When it comes to TV advertisements, we tend to turn a blind eye. Though there are a few adverts that are so good you cannot help but carry on and watch.
Here are my all-time 5 favourite adverts; all are there for varying reasons, but they all share one distinct characteristic which is exactly why each has made this list on this unorthodox blog. Can you guess what it is?
Can you guess what it is?
5. Sony — “Balls” (2005)
Probably my personal favourite. Director Nicolai Fuglsig’s stunning award winning ad for Sony Bravia sees 250,000 multi-coloured balls unleashed on the steep streets of San Francisco. Released bang in the middle of Sony’s brand repositioning strategy, this successfully positions the “Colour – like no other” theme to market its products through it’s viewing experience.
Released bang in the middle of Sony’s brand repositioning strategy, this successfully positions the “Colour – like no other” theme to market its products through it’s viewing experience.
And this advert really is an experience, because it’s all real. The combination of the camera shots and Jose Gonzalez’s calm music brilliance makes this ad one of the most entertaining I’ve ever seen.
You can easily go into a trance watching this.
This explosion of colour represents the visual quality of Sony’s range of LCD TVs. Watch out for the flying frog in this advert!
4. John West — “Bear” (2000)
Voted as the funniest TV advert of all time within the advertising industry. This humoristic take on David Attenborough’s documentary style shows a John West fisherman fighting a bear for fresh salmon in the highlands of Scotland.
The bear appears to fight back in martial-arts from, and funnily gets distracted when the fisherman shouts “Oh look, an eagle”, who then runs off with the prized salmon!
This entertaining take (on what is otherwise a relatively boring product) makes it one of the UK’s best adverts of all time, and certainly one of mine too.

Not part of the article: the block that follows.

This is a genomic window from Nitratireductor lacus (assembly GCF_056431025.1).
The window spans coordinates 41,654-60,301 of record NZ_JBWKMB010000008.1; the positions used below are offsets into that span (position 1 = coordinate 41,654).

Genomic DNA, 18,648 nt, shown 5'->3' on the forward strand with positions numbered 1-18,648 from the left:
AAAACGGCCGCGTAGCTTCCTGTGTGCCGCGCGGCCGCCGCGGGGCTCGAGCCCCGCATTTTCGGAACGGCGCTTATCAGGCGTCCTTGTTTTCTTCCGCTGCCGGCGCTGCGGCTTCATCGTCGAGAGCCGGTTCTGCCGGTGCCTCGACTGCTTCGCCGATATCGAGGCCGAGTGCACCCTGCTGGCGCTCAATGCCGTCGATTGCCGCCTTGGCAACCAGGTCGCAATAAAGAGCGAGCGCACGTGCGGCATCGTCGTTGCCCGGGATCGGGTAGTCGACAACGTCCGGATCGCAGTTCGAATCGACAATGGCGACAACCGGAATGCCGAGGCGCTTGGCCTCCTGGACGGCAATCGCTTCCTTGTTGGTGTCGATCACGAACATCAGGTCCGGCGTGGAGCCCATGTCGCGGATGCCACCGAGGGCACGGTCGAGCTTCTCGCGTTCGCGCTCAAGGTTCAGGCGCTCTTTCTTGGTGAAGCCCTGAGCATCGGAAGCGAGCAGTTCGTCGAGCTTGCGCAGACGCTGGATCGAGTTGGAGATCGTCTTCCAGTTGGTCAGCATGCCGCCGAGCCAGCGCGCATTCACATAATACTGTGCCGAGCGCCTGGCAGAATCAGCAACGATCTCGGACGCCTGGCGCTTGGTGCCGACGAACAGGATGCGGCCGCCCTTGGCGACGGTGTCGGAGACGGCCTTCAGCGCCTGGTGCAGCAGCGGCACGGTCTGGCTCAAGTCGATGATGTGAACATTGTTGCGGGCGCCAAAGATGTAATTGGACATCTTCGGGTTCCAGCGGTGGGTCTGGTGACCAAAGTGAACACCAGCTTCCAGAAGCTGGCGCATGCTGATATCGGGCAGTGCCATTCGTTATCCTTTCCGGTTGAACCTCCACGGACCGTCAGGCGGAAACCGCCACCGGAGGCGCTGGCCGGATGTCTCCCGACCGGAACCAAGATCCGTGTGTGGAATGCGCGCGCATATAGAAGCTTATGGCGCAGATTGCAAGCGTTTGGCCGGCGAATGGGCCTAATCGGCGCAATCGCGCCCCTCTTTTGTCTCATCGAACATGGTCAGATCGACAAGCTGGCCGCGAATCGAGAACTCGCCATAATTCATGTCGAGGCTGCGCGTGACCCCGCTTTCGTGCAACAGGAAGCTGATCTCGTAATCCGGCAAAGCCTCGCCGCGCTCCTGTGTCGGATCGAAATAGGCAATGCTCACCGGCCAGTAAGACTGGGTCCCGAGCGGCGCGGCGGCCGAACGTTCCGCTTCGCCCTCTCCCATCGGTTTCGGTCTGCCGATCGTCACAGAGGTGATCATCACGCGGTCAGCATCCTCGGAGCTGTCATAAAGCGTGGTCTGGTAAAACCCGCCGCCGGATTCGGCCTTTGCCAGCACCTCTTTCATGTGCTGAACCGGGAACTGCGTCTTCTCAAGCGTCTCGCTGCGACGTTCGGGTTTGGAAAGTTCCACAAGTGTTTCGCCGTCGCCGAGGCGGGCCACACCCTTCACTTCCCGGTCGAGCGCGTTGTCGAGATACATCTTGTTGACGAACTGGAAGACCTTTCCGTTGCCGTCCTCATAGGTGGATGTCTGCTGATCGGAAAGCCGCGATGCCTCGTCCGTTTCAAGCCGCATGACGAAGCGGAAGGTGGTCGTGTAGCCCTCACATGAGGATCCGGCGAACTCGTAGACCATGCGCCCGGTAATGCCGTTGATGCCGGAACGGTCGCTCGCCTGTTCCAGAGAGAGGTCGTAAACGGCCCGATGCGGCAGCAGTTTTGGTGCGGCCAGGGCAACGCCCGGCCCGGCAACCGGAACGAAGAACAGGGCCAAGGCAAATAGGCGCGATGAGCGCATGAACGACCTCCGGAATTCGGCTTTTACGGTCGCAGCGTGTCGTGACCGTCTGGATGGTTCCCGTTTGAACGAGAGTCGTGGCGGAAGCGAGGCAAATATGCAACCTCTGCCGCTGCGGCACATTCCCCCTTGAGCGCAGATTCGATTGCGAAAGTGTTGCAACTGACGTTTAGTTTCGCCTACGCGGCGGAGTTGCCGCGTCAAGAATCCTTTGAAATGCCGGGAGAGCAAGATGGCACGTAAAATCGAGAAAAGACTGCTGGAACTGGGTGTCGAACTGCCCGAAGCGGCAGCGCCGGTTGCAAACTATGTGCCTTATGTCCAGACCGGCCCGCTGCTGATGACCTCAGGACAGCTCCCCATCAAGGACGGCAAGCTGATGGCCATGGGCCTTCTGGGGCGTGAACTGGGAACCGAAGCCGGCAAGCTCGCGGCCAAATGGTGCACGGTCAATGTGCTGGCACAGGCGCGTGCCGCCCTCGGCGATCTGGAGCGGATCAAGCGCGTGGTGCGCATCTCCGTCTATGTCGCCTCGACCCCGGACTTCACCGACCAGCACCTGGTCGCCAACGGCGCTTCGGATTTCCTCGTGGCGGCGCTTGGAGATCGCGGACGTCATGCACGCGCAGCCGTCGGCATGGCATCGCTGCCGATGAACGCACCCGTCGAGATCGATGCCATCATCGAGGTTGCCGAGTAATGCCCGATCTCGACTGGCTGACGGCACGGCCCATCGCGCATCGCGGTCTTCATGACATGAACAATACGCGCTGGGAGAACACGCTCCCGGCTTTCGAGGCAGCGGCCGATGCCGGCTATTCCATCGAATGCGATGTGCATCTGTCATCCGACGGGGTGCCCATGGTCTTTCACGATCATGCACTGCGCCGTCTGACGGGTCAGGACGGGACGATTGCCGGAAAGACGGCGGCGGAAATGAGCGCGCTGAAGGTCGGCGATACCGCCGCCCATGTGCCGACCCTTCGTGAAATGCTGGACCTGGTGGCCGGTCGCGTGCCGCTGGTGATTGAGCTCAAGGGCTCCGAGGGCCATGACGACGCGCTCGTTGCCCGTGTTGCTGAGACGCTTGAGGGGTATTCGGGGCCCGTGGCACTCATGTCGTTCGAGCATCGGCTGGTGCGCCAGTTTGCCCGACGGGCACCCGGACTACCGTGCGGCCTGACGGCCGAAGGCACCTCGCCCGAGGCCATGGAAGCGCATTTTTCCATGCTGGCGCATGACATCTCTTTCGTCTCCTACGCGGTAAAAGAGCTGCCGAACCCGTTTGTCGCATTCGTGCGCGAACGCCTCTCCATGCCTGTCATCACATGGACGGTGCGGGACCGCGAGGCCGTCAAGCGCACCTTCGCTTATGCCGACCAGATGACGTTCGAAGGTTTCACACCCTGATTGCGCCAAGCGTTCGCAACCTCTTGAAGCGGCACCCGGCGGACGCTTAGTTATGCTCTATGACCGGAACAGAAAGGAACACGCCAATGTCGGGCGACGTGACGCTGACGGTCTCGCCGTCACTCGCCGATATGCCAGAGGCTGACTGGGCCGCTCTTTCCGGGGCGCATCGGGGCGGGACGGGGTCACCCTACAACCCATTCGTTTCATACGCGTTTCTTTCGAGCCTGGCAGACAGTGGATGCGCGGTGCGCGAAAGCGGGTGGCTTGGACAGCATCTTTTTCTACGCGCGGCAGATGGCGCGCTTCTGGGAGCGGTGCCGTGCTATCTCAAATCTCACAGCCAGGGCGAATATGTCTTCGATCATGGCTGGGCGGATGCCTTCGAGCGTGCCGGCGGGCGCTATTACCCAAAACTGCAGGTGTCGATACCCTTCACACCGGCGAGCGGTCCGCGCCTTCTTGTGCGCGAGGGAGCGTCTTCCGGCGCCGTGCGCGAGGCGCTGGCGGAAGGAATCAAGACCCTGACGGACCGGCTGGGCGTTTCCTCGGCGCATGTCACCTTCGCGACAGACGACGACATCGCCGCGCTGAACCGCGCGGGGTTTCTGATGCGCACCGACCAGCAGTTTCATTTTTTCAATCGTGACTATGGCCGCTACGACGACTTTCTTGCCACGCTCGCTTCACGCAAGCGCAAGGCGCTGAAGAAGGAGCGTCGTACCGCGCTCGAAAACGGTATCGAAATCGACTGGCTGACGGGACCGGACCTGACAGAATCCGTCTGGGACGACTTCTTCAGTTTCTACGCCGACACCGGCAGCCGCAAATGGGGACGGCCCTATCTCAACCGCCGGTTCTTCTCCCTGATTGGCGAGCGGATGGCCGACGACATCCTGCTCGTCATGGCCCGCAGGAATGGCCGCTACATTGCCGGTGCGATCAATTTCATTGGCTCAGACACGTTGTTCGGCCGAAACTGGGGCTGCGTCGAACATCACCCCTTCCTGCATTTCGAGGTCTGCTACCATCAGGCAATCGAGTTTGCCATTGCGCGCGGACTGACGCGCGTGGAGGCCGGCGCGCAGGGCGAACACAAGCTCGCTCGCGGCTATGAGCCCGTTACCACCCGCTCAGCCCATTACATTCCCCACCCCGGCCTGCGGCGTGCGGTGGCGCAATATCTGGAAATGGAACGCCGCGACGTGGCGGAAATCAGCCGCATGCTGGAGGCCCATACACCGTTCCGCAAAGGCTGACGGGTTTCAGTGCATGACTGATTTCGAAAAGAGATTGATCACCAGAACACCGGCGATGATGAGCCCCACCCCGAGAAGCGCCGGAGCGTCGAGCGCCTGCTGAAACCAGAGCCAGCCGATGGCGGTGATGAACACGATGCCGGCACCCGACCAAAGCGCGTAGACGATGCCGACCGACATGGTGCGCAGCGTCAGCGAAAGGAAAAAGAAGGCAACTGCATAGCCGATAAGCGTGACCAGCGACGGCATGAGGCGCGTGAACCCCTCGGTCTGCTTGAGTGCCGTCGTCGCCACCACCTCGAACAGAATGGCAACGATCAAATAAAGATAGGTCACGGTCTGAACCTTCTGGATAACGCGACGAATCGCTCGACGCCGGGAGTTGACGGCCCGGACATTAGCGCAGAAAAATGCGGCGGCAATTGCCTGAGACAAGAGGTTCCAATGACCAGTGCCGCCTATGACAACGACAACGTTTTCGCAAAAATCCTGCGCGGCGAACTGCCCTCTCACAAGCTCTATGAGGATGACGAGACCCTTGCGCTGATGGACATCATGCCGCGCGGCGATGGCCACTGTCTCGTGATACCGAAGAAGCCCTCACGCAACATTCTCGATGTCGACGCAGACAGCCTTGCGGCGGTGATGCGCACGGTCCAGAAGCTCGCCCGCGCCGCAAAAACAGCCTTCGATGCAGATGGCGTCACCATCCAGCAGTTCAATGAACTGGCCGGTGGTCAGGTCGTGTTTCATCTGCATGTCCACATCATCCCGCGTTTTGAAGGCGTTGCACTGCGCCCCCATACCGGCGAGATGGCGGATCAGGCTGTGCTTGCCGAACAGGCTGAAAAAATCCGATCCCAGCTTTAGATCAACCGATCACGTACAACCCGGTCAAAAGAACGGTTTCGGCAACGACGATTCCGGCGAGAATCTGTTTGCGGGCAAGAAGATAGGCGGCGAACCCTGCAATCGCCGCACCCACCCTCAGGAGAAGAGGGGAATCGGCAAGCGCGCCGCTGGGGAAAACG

Not only have John West been able to increase market share with this advert, but they also managed to produce one of the most talked about videos online, hitting well over 300 million views in 2006, which then made it the sixth most-watched video on the internet.
3. Guinness — “Surfer” (1999)
Another creative ad that won a string of awards is Guinness’ never-seen-before surfer advert. Built around the theme of “all good things come to those who wait”, this advert dazzled viewers with similar production technology as that used in the movie Titanic.
So it cost a small fortune – but to good effect as this is considered as one of the best TV ads of all time.
Visually, it’s impressive, and filmed in the black and white of the Guinness product itself. A group of surfers are waiting for the perfect wave to take to the seas.
This wave arrives and then turns into a hoard of crashing white horses that conquer all but one surfer who is always ‘waiting’ for that kind of wave, just like a Guinness drinker who is waiting for the perfect pint to settle before drinking.
2. Coca-Cola — “Holidays Are Coming” (1995)
Christmas wouldn’t be Christmas without Coca-Cola’s iconic and long-running “Holidays Are Coming” advert hitting the TV screens. In fact, ever since its first even screening in winter 1995, these adverts build huge anticipation and excitement towards Christmas, all through carefully marketing The Coca-Cola Company’s main product.
The makers have cleverly included a bunch of traditional Christmas stuff, including a signing choir, the thousands of Christmas lights standing out in the night and using Santa Claus to strengthen the brand image.
It really is a great TV advert that is proving time and time again to boost brand awareness and product sales during the festive period.
1. Cadbury — “Gorilla” (2007)
Had to be #1 for the UK crowd! What makes this advert such a success – like the majority of the above – is that it’s not really an ‘advert’ as such in the first place. It involves a giant gorilla playing drums over a classic pop song.
That’s all. Oh, and I shouldn’t forget the distinct Cadbury colour ever present in the background.
Understandably, people actually wanted to see this advert. That doesn’t happen to your every day ad, in fact, it hardly ever happens at all. Perhaps it’s down to the Phil Collins soundtrack? Or down to the giant drum-playing gorilla?
Either way, it’s a classic example of a viral advert that won a string of awards and gathered over 7 million hits on YouTube. More importantly, though, this campaign resulted in a direct growth of 5% in company revenue.
So, why are all of these so good?
The answer is real simple. It’s because they all share a common theme that they are NOT designed nor produced like a ‘TV advert.’
Documentaries, music videos… The traditional style (for which is still most obvious within the US) is completely absent.
This is the main factor that these adverts have not only been a massive success for the creators but have also been a success for the respected companies in terms of revenue and market share.
How else would they have gone viral?